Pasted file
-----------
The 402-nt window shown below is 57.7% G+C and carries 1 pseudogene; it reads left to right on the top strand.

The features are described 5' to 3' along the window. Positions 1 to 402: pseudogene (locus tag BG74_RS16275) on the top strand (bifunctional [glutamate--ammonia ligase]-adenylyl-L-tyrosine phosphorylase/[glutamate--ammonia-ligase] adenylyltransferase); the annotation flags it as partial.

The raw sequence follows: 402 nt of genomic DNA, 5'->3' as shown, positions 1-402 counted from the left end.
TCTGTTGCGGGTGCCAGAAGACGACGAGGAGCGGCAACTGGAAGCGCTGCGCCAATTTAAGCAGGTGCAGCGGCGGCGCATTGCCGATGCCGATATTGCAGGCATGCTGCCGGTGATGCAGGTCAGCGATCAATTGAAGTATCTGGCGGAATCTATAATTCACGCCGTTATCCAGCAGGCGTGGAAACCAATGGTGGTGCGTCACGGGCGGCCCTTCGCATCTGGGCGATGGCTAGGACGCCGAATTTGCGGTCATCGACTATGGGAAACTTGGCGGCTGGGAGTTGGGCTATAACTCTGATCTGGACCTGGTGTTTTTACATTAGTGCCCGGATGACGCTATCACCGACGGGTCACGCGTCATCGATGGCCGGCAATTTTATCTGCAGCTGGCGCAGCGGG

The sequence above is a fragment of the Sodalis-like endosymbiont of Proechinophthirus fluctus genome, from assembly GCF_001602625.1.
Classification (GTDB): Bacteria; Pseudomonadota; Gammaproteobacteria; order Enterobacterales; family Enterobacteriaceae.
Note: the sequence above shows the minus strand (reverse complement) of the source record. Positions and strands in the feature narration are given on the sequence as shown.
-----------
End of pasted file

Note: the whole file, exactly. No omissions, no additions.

The 402-nt window shown below is 57.7% G+C and carries 1 pseudogene; it reads left to right on the top strand.

The features are described 5' to 3' along the window. Positions 1 to 402: pseudogene (locus tag BG74_RS16275) on the top strand (bifunctional [glutamate--ammonia ligase]-adenylyl-L-tyrosine phosphorylase/[glutamate--ammonia-ligase] adenylyltransferase); the annotation flags it as partial.

The raw sequence follows: 402 nt of genomic DNA, 5'->3' as shown, positions 1-402 counted from the left end.
TCTGTTGCGGGTGCCAGAAGACGACGAGGAGCGGCAACTGGAAGCGCTGCGCCAATTTAAGCAGGTGCAGCGGCGGCGCATTGCCGATGCCGATATTGCAGGCATGCTGCCGGTGATGCAGGTCAGCGATCAATTGAAGTATCTGGCGGAATCTATAATTCACGCCGTTATCCAGCAGGCGTGGAAACCAATGGTGGTGCGTCACGGGCGGCCCTTCGCATCTGGGCGATGGCTAGGACGCCGAATTTGCGGTCATCGACTATGGGAAACTTGGCGGCTGGGAGTTGGGCTATAACTCTGATCTGGACCTGGTGTTTTTACATTAGTGCCCGGATGACGCTATCACCGACGGGTCACGCGTCATCGATGGCCGGCAATTTTATCTGCAGCTGGCGCAGCGGG

The sequence above is a fragment of the Sodalis-like endosymbiont of Proechinophthirus fluctus genome, from assembly GCF_001602625.1.
Classification (GTDB): Bacteria; Pseudomonadota; Gammaproteobacteria; order Enterobacterales; family Enterobacteriaceae.
Note: the sequence above shows the minus strand (reverse complement) of the source record. Positions and strands in the feature narration are given on the sequence as shown.